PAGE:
She also finds that people are more open to speaking about special needs, and that awareness among people has also grown.
President of the Autism Resource Centre Denise Phua agreed that things have improved over the past decade.
There was a “clear and explicit resolve” by Mr Lee Hsien Loong when he assumed the role of prime minister about 14 years ago. He committed to make Singapore an inclusive society and to put focus on the disability sector, said Ms Phua, a Member of Parliament who is known to champion the special needs cause.
Ms Phua, who also is supervisor to the Boards of Pathlight and Eden, which cater to students with autism, referred as positive tangible changes the increase in the number of early intervention centres and the number of spaces, more financial help and supervision for special schools, three job centres set up under SG Enable, an agency dedicated to enabling persons with disabilities.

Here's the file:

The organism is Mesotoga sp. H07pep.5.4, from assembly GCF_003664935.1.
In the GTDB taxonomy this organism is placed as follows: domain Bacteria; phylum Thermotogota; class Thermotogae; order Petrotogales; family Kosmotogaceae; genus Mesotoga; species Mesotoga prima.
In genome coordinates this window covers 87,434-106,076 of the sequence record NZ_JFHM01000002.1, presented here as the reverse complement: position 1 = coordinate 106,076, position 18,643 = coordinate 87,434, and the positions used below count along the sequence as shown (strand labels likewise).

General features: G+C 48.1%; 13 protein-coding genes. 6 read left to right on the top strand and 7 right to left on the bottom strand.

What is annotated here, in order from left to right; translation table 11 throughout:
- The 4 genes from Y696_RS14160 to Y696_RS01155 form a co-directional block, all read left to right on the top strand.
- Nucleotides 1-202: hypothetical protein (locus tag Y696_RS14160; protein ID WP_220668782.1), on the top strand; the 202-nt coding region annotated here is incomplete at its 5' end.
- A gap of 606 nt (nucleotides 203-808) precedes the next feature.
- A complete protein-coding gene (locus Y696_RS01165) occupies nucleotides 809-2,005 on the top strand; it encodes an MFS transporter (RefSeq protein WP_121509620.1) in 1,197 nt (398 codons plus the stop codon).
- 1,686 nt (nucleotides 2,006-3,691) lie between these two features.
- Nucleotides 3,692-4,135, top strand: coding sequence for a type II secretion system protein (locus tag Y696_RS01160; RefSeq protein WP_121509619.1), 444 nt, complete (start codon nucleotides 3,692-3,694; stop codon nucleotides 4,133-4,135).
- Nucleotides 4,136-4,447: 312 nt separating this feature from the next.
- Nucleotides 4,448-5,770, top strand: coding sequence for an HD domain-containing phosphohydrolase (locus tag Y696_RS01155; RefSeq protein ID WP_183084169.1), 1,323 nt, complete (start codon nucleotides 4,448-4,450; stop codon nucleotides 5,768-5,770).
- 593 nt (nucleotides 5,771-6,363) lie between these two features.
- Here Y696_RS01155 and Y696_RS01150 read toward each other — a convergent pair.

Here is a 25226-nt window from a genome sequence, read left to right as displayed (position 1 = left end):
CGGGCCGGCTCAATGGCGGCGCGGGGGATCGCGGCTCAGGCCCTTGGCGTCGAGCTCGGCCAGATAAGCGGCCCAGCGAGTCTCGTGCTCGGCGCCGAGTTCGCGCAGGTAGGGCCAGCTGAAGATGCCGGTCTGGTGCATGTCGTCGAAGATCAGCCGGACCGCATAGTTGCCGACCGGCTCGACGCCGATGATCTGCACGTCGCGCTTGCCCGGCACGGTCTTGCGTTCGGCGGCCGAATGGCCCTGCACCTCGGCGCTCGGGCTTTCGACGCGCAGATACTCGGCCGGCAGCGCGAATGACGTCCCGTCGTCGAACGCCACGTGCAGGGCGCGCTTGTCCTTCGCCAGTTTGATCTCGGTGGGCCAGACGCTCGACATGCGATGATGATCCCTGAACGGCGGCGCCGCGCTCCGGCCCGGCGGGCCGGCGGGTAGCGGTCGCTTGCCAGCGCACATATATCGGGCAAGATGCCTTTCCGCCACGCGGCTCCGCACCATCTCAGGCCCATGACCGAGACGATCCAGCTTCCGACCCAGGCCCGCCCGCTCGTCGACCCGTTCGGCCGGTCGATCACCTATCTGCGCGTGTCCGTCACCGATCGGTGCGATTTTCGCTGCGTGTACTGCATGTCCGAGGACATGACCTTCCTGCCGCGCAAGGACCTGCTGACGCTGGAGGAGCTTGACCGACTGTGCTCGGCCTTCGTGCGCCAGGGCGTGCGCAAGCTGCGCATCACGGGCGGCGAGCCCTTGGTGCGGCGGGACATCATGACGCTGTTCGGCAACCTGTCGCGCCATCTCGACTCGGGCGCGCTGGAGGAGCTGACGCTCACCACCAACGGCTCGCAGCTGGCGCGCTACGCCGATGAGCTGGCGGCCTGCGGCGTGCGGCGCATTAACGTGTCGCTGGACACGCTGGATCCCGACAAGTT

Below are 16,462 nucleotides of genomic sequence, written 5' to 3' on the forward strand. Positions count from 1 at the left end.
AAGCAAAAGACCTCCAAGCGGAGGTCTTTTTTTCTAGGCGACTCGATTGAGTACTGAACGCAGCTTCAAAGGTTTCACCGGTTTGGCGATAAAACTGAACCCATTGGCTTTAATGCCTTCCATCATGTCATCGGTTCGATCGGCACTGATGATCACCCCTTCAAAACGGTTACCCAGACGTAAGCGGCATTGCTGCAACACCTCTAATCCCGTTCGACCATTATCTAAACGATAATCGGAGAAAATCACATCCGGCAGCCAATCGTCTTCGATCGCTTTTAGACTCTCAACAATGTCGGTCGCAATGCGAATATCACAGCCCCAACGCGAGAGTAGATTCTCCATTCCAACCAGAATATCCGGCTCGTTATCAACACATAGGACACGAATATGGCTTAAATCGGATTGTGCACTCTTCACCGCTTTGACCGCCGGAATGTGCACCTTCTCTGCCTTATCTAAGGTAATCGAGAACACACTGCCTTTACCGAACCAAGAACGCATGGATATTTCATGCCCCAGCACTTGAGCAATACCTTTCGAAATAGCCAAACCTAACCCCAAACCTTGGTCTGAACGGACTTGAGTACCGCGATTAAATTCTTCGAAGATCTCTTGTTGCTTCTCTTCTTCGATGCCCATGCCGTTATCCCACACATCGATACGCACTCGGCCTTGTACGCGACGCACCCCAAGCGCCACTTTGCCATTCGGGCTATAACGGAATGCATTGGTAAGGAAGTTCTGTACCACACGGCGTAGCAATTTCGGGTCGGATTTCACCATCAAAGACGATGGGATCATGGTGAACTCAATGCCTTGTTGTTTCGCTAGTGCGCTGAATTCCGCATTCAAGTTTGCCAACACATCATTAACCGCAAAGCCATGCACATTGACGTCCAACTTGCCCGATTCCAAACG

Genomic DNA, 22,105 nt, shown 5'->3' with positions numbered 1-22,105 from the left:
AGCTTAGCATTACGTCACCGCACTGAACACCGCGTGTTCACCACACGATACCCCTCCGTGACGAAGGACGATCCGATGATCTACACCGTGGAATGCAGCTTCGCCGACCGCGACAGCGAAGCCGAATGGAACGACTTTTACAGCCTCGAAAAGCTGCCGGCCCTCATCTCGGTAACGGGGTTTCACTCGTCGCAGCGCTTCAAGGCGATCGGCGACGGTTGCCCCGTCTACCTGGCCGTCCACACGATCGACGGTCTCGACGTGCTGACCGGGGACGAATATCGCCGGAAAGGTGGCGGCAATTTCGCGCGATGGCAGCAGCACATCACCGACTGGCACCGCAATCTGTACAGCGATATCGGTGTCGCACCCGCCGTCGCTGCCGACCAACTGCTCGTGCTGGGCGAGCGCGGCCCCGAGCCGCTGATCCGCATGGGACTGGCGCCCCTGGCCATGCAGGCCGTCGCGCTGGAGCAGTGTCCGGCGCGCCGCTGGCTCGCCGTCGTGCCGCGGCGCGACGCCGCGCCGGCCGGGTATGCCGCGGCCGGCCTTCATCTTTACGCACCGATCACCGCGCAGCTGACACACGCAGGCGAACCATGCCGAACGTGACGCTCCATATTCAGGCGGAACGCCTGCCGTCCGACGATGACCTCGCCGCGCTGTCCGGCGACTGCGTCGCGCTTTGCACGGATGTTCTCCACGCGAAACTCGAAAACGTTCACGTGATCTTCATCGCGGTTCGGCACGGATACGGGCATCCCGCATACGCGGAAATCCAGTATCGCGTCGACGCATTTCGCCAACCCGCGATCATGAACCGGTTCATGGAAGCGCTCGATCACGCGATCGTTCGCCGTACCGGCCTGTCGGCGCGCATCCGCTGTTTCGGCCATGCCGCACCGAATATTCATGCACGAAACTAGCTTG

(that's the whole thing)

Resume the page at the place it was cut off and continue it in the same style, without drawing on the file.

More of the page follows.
GOVERNMENT EFFORTS IN THE SECTOR
The Ministry of Social and Family Development (MSF) which oversees the sector said that there are more than 3,000 children in the Early Intervention Programme for Infants & Children (EIPIC) compared to 900 a decade ago.
In 2003, the Government started providing funding for the programme which includes therapy and educational support services to help them overcome developmental delays as far as possible.
“We are exploring an intervention model for children who have made sufficient progress in EIPIC to proceed to receive early intervention support within their mainstream preschool,” she said.
This would be different from the current EIPIC service model, which does not provide for differentiated delivery of services for children with higher or lower-than-average developmental needs.